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TOBACCO SETTLEMENT FUNDS ON THEIR WAY TO STATES

State Highlight: Indiana Governor Frank O'Bannon Using
Tobacco Funds to Boost Health and Reduce Smoking

On November 12, 1999 the national tobacco settlement
reached another significant milestone.  The tobacco
settlement, announced last November, reached final
approval status.  The agreement completed a legal
process and is now court approved in a majority of the
states.  The money states have known was coming is now
officially on its way to state treasuries. Recall that
tobacco payments will total about $206 billion over the
first 25 years nationwide.

Indiana Governor Frank O'Bannon and Attorney General
Jeff Modisett announced recently that all of Indiana's
$4.2 billion share of the tobacco settlement should go
to improve Hoosier's health.  O'Bannon plans to get
public input and work with state legislators to come up
with the best plan about how to spend the tobacco money
to prevent future health problems.

Governor O'Bannon's core principles in determing how to
divide tobacco funds include: 1) to prevent and reduce
smoking, especially among kids; 2) to ensure that all
Hoosiers have better access to quality health care; 3)
to make health care more available to underserved areas
and low-income individuals; 4) to research more
effective treatments and cures for tobacco related
diseases, and 5) to address special health care needs
of
populations who suffer most from tobacco related
diseases.

The tobacco settlement provides states an historic
opportunity to make a significant investment in a
better future for children by investing in programs
that promote their health and well being.  It is time
to turn the tables on an industry that has gone out of
its way to harm children.  Help us help others -- Let
us know what your state is doing with tobacco
settlement money so that we can share ideas about
what's working and what is not with others that may be
engaged in this debate in their state.

Contact Laura Hessburg with information about what your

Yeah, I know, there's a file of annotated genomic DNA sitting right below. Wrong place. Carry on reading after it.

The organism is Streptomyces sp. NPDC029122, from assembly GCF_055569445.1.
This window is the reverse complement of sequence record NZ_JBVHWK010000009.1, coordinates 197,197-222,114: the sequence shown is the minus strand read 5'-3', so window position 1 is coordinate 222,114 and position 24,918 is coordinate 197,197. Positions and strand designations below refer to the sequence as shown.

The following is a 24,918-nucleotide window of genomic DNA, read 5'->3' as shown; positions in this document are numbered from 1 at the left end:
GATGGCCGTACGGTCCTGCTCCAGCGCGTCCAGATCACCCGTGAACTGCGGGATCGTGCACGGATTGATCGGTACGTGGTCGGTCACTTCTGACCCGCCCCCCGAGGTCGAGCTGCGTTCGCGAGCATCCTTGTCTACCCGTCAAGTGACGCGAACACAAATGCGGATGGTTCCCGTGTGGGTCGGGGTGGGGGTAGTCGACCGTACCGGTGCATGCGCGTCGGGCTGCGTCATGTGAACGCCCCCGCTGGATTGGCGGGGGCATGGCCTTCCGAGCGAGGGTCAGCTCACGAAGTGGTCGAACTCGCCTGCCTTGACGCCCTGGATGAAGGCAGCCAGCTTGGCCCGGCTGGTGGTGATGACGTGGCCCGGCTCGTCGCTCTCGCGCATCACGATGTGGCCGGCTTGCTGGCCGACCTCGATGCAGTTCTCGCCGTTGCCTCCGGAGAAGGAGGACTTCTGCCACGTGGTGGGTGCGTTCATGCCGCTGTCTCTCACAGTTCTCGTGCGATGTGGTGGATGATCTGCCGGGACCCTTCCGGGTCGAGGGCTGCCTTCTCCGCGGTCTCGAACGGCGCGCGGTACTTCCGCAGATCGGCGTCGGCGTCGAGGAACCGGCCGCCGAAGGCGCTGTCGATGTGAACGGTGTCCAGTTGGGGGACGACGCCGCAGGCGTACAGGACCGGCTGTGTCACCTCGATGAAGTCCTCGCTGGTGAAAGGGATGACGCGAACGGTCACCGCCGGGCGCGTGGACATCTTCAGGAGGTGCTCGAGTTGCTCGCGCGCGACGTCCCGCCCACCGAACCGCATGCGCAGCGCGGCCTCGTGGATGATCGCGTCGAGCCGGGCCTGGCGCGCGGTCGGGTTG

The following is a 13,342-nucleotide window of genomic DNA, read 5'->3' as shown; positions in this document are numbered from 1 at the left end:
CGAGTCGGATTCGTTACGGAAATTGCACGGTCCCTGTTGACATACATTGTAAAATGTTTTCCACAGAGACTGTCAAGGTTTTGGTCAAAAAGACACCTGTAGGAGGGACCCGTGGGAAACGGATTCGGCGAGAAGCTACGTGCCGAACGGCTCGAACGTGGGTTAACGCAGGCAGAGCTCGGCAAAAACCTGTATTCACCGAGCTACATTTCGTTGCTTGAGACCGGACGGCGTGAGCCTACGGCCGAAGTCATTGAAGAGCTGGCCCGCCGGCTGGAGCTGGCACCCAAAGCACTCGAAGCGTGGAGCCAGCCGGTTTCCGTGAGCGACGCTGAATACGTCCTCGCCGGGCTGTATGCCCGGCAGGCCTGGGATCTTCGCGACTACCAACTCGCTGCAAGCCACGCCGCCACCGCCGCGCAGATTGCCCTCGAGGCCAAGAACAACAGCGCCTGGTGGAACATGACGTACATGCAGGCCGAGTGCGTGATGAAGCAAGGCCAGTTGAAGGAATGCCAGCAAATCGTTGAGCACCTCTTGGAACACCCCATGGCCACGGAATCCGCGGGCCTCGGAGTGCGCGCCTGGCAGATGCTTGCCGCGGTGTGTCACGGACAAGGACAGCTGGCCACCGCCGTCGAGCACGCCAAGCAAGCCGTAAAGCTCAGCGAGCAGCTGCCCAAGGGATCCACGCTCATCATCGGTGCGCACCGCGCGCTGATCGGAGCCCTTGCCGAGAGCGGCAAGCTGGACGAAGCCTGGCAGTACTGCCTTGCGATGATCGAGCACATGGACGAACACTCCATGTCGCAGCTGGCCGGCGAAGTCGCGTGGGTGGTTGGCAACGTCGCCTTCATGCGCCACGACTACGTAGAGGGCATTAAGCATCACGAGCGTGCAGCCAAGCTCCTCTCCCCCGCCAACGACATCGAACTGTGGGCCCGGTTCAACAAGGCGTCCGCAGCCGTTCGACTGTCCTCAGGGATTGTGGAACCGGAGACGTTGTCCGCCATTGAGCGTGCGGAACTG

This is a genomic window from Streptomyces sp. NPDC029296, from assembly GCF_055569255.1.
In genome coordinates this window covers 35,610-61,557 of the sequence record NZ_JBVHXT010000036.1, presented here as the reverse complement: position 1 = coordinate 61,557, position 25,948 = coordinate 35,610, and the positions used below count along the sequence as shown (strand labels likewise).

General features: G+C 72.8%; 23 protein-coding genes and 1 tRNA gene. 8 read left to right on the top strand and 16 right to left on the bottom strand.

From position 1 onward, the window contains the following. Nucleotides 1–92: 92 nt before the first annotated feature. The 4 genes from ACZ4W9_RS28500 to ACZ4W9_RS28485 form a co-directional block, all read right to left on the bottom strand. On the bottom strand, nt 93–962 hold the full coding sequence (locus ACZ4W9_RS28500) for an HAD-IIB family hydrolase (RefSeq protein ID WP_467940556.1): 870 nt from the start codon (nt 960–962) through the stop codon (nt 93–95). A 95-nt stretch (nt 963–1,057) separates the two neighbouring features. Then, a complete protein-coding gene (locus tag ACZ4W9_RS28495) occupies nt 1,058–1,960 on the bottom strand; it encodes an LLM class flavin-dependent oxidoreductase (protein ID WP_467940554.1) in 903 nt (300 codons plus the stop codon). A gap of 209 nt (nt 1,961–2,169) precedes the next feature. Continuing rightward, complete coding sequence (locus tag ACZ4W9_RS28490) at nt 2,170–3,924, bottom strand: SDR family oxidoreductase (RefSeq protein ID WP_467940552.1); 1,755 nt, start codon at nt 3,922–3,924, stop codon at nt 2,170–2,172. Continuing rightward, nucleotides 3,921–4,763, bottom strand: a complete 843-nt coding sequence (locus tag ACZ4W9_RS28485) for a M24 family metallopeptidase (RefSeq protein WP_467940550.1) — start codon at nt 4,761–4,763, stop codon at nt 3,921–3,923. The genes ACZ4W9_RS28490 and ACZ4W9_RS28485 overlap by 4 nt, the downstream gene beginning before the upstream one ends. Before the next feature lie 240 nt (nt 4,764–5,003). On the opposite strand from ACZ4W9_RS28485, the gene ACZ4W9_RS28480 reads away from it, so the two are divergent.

state is doing: by phone at 202-662-3564; by fax at
202-662-3550; or through email at
lhessburg@childrensdefense.org
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CHILD CARE AND HEALTH INSURANCE OUTREACH:
INFORMATION SEARCH

On November 19, 1999, the Child Health Information
Project Listserv highlighted a local child health
outreach project initiated by the Children's Defense
Fund-Ohio.  We are now looking for information about
what is happening in the states with innovative
programs that link the child care community with
efforts to help enroll children in health insurance
programs.

When it comes to child development, child care
providers understand how important a child's health is
to learning.  Child care providers have established
trusting relationships with the families and children
they care for, and are in an ideal position to reach
out to families to enroll them in Medicaid or a State
Health Insurance Programs (S-CHIP).

How is the child care community in your part of the
country becoming involved in outreach and enrollment
for Medicaid or S-CHIP?  What types of creative
strategies are Head Start programs, child care centers,
after school programs, family and home-based child care
and resource and referral agencies using to help
identify and enroll eligible, uninsured children in
health insurance programs?

In addition, many child care provider's own children
 do not have health insurance.  Low teaching
salaries make health insurance unaffordable for them in
the absence of employer-based coverage.  What types of
outreach efforts are occurring to help find and enroll
these children in health insurance programs?

Please send pertinent information about how your child
care community is reaching out to help eligible,
uninsured children enroll in Medicaid or S-CHIP to:

Lisa Frank
Children's Defense Fund
25 E Street NW
Washington, DC 20001
lfrank@childrensdefense.org